FIG. 2a is a variant of FIG. 2 with a different gear sprockets assembly 50 is different. In this embodiment, a gear reduction sprockets assembly 60 contains multiple output gears and gear selection is controlled by a common front derailleur 62 to improve the range of gearing. Operation of the bicycle will be understood by one skilled in the art.
Turning to FIGS. 3a and 3b, opposite side views of a rear wheel of a further embodiment of a motorized bicycle are provided. FIG. 3a is a right hand side view while FIG. 3b is a left hand side wheel. In this embodiment, the bicycle 100 includes a frame 102 to which a rear wheel 106 is mounted. A gear 108 is also mounted to the frame 102 around which an individual chain 110 can be meshed. The chain 110 is meshed with the gear 108, a derailleur 112 and a rear free-wheel 114. A second drive chain 122 surrounds a gear from the freewheel 114 mounted to the left side of the hub of the rear wheel 106 at one end and is connected at a second end to a hub drive sprocket 149 of a multi-gear assembly 150. A further chain 126 is meshed to a hub drive sprocket 136 of the multi-gear assembly 150 and also to an output drive gear 143 of a power assist module. Along with the output drive gear 143 is a gear reduction apparatus 142 and a motor 130.
The apparatus rests on a support 145 which is mounted to the frame 102 of the bicycle 100. A battery 146 is also mounted to the frame 102 and is placed such that it is easily accessible for repair or replacement.
This embodiment offers a drive arrangement that is independent of the bicycle drive or chain system whereby the rider can be efficiently assisted by the drive regardless of the effort or speed the rider chooses. The rear wheel 106 has a low polar moment of inertia so unassisted riding feels similar to an unassisted bicycle.
A top view of the power assist module (which is mounted on the support bracket 145) is shown in FIG. 3c. As can be seen, the motor 130 is adjacent the gear reduction apparatus 142 which, in turn, is connected to the output drive gear 143. The chain 126 is meshed at one end to the output drive gear 143 and at a second end to the driven sprocket 149 of the multi-gear assembly 150. The multi-gear assembly 150 also includes the internal geared hub drive sprocket 136 which is attached via the drive chain 122 to the freewheel hub 114.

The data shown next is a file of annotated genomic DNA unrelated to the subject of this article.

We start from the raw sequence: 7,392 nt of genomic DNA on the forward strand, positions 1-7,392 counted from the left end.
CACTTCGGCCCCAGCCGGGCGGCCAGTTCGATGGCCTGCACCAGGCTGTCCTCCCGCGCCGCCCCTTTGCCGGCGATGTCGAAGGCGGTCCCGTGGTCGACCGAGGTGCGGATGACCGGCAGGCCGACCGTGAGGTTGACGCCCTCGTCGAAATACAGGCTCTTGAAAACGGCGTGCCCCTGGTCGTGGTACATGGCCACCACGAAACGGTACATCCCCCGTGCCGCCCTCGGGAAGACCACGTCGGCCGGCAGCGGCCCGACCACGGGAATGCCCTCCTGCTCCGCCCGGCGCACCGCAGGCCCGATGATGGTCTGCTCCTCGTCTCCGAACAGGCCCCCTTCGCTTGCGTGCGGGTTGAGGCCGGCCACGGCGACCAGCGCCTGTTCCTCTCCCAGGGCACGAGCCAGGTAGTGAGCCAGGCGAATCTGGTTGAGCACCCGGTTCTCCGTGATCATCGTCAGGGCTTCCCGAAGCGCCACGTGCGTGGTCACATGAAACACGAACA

Turning to FIG. 4, a further embodiment of a motorized bicycle is shown. As before, the bicycle 170 includes a frame 172 on which a rear wheel 174 and a front wheel 176 are mounted.
A power assist module 178 including a motor, gear reduction apparatus and output drive gear, mounted on a support bracket 180 (attached to a fork 182 of the frame 172). A drive chain 184 is connected to a drive sprocket 185 of an internal multi-gear hub assembly 186 and to the output drive gear. A schematic view of the drive sprocket 185 is shown in FIG. 5. Standard internally geared drive sprocket 188 includes a freewheeling sprocket 190.
If the motor does not have a freewheeling sprocket, then a double freewheeling sprocket is required. This allows the internally geared hub to be driven by the rider and/or the motor with gear selection fully utilized. However, if the rider chooses to assist while using the motor (or visa versa), the rider and motor must be synchronized. Thus the gearing of the motor and/or the freewheeling sprocket 190 should be chosen to rotate at a speed acceptable by the rider.
FIGS. 6a and 6b are graphs reflecting the advantages of the multi-gear bicycle versus a fixed gear bicycle. As can be seen in FIG. 6a, at most speeds, the wheel thrust of a multi-gear bicycle is greater than the wheel thrust for a fixed gear bicycle. With respect to FIG. 6b, it can be seen that at higher speeds, the efficiency of a multi-gear bicycle is greater than the efficiency of a fixed gear bicycle. Furthermore, the fixed gear has a very narrow efficiency speed range while the multi-gear drive train is almost always at peak efficiency.
In yet a further embodiment, the bicycle has at least one of the following advantages: 1) the motor is geared to and turns at the appropriate speed whereby the ratio can be easily customized to the requirements of the particular bicycle and rider; 2) the multi-speed hub can be operated to keep the motor speed up even when the bicycle is moving slowly, which provides the necessary torque and efficiency when climbing a hill; 3) with the multi-speed geared hub providing torque multiplication, a smaller, lighter motor is required and thus a smaller lighter battery is required to generate the same performance as a single speed drive; 4) the smaller, lighter battery and motor is more efficient to transport; 5) the gyroscopic effect of the added drive is minimal; 6) use of standard readily available components; 7) adaptability to all standard bicycles; and 8) the ability for the rider to pedal independent of the motor speed.
While the present invention has been illustrated by a description of the preferred embodiments and while these embodiments have been described in considerable detail in order to describe the best mode of practicing the invention, it is not the intention of the applicant to restrict or in any way limit the scope of the appended claims to such detail. For example, it is within the scope of the invention that the power assist module could be used in conjunction with other manually operated vehicles such as tricycles and the like.
The above-described embodiments of the invention are intended to be examples only. Alterations, modifications and variations can be effected to the particular embodiments by those of skill in the art without departing from the scope of the invention, which is defined solely by the claims appended hereto.
Patent applications in class Electrical-type motor
Patent applications in all subclasses Electrical-type motor